After days of counting ballots in multiple states, the television networks have declared former Vice President Joe Biden the winner of the 2020 presidential election.
Citing charges and suspicion of widespread voter fraud, President Donald Trump has not yet conceded the race, and is not likely to do so in the face of pending litigation and expected recounts in several key states.
Regardless of party or position, this “COVID election” has taken its toll on everyone. In some ways, it makes the “Bush v. Gore” recount of 2000 look like a quaint and simpler time, doesn’t it? That historic episode began on November 7th and didn’t end until December 12th.
American democracy often requires patience. Our system is not perfect – but it’s historically been the global standard. I certainly urge everyone to prayerfully and peacefully follow the unfolding proceedings in these next days or weeks. It’s important that we ensure the integrity of our elections, lest we devolve or deteriorate into chaos or confusion.
Despite the major, unresolved issue surrounding the presidency, broader themes are emerging from this year’s election.
We now know that once again, pollsters were wrong – and by dramatic margins. The predicted “blue wave” never happened, resulting in week-long nail-biting number-crunching.
Although critical Senate run-off elections in Georgia appear on the horizon this coming January, it also appears likely that Majority Leader Mitch McConnell and the GOP will retain the majority in the United States Senate. This “legislative firewall” is expected to prevent liberal ideologues from packing the Supreme Court, adding Puerto Rico and Washington D.C. as the 51st and 52nd states as well as abolishing the Electoral College.
For the first time ever, no Republican House incumbent lost reelection – and conservatives actually added seats, despite the ongoing Democrat majority. Many of the newest Republican members of the House of Representatives are ardently pro-life.
But it’s also clear that mail-in voting dramatically impacted this year’s election on multiple other fronts.
First, more Americans turned out to vote in this year’s race than ever before. By the time every ballot is counted, over 160 million people are expected to have participated – just about 65% of the electorate.
At the same time, mail balloting has clearly unleashed a myriad of problems, including processing the votes in a timely fashion as well as allowing fair and adequate oversight of the counting.
I’m puzzled by those who wholly dismiss the possibility of voter fraud in this year’s race, especially since verified examples include ballots found in dumpsters just weeks before November 4th.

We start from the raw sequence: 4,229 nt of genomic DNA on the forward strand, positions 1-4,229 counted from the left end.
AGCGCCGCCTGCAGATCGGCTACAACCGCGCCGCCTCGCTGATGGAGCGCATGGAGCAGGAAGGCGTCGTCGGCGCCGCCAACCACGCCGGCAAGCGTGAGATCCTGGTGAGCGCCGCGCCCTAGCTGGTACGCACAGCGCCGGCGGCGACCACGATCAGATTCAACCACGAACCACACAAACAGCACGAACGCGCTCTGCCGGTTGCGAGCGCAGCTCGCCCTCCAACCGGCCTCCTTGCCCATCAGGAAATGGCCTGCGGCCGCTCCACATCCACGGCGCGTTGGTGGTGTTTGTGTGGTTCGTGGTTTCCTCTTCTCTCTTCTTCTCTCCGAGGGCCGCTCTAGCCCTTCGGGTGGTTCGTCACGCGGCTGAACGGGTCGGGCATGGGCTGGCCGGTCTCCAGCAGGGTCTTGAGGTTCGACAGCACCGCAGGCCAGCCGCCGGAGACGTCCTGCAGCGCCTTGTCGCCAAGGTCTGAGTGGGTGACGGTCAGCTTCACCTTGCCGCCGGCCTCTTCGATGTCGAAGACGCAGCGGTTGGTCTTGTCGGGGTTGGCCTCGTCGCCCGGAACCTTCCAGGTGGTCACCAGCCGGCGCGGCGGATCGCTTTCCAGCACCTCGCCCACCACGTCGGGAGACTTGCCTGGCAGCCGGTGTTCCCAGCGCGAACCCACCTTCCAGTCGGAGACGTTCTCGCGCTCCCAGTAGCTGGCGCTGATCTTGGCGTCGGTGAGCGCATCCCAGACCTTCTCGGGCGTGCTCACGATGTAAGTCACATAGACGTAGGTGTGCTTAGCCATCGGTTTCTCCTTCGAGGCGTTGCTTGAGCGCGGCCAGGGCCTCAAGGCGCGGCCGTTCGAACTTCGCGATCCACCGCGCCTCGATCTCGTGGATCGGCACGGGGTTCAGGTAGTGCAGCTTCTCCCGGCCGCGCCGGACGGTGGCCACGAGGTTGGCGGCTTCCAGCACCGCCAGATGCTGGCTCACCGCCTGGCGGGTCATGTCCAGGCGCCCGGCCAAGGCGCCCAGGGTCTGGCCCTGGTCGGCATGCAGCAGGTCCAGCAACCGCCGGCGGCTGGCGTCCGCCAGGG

Is the cheating significant enough to alter outcomes? Time will tell.
“We believe the American people deserve to have full transparency into all vote counting and election certification, and that this is no longer about any single election,” Mr. Trump stated on Friday.
Two things are simultaneously possible – that Mr. Biden received enough legal votes to win and that widespread shenanigans occurred in areas that lacked adequate oversight.
Here in Colorado, where state officials have been operating mail-in voting for years, I’m heartsick over the defeat of a late-term abortion ban, an initiative that we had enthusiastically supported. I applaud the effort of the organizers, who have repeatedly brought this issue to the electorate. Though it once again came up short, we gained over a million votes in support of protecting innocent children.
When it comes to defending life, we invoke a Churchillian attitude – we will never, never, never, never give up!
So, where do we go from here?
The Reverend William Jewett Tucker was the ninth president of Darmouth College, serving at the school between 1893 and 1909. Speaking at Carnegie Hall in 1905, Tucker suggested that good citizenship was dependent upon great citizens. He also urged Christians to be involved in politics in order to advance good causes that will lead to human flourishing.
“It is time for us to change our camping ground – to move out from ‘we ought’ to reform our cities, into ‘we can do it if we will.’”
While we work to advance Godly policies, Christian believers are called to be faithful – not always successful, remembering the Apostle Paul’s charge:
“Let us not become weary in doing good, for at the proper time we will reap a harvest if we do not give up” (1 Corinthians 9:24).
Photo from kovop58 / Shutterstock.com
Jim Daly with Paul Batura
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